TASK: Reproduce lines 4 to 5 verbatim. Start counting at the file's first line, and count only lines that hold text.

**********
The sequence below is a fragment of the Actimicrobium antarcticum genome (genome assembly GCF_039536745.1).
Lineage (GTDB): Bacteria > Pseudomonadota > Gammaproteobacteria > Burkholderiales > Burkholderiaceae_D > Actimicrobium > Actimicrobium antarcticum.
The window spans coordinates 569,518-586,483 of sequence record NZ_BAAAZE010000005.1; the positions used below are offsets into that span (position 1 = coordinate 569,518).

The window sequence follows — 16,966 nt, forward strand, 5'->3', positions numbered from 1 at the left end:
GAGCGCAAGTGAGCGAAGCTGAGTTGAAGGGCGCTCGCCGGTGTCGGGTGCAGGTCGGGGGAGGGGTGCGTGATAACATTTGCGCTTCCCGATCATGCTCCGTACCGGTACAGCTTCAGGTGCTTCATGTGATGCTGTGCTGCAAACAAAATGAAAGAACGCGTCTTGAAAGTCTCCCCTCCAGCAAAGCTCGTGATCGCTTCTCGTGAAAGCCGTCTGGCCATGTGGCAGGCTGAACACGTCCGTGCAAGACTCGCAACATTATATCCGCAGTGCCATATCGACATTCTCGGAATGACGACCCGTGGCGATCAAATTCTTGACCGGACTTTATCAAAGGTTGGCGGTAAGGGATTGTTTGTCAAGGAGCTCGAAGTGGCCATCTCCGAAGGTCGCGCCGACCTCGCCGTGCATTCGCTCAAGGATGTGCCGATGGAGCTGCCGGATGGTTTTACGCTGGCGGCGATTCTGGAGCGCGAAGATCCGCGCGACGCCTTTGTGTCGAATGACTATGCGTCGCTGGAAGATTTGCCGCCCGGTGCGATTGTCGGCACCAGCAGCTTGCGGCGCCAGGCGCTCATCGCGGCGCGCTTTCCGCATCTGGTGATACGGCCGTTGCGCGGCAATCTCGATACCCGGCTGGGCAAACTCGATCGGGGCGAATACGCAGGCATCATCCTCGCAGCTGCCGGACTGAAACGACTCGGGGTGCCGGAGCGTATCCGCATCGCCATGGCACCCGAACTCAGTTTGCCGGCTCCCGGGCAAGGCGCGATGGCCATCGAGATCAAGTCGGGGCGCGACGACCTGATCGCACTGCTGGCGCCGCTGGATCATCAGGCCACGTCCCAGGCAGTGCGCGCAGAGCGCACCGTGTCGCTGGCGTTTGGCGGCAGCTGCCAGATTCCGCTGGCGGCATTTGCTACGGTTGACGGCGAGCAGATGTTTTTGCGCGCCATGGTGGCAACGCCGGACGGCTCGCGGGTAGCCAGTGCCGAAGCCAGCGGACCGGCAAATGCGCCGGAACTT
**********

The window sequence follows — 16,966 nt, forward strand, 5'->3', positions numbered from 1 at the left end:
GAGCGCAAGTGAGCGAAGCTGAGTTGAAGGGCGCTCGCCGGTGTCGGGTGCAGGTCGGGGGAGGGGTGCGTGATAACATTTGCGCTTCCCGATCATGCTCCGTACCGGTACAGCTTCAGGTGCTTCATGTGATGCTGTGCTGCAAACAAAATGAAAGAACGCGTCTTGAAAGTCTCCCCTCCAGCAAAGCTCGTGATCGCTTCTCGTGAAAGCCGTCTGGCCATGTGGCAGGCTGAACACGTCCGTGCAAGACTCGCAACATTATATCCGCAGTGCCATATCGACATTCTCGGAATGACGACCCGTGGCGATCAAATTCTTGACCGGACTTTATCAAAGGTTGGCGGTAAGGGATTGTTTGTCAAGGAGCTCGAAGTGGCCATCTCCGAAGGTCGCGCCGACCTCGCCGTGCATTCGCTCAAGGATGTGCCGATGGAGCTGCCGGATGGTTTTACGCTGGCGGCGATTCTGGAGCGCGAAGATCCGCGCGACGCCTTTGTGTCGAATGACTATGCGTCGCTGGAAGATTTGCCGCCCGGTGCGATTGTCGGCACCAGCAGCTTGCGGCGCCAGGCGCTCATCGCGGCGCGCTTTCCGCATCTGGTGATACGGCCGTTGCGCGGCAATCTCGATACCCGGCTGGGCAAACTCGATCGGGGCGAATACGCAGGCATCATCCTCGCAGCTGCCGGACTGAAACGACTCGGGGTGCCGGAGCGTATCCGCATCGCCATGGCACCCGAACTCAGTTTGCCGGCTCCCGGGCAAGGCGCGATGGCCATCGAGATCAAGTCGGGGCGCGACGACCTGATCGCACTGCTGGCGCCGCTGGATCATCAGGCCACGTCCCAGGCAGTGCGCGCAGAGCGCACCGTGTCGCTGGCGTTTGGCGGCAGCTGCCAGATTCCGCTGGCGGCATTTGCTACGGTTGACGGCGAGCAGATGTTTTTGCGCGCCATGGTGGCAACGCCGGACGGCTCGCGGGTAGCCAGTGCCGAAGCCAGCGGACCGGCAAATGCGCCGGAACTT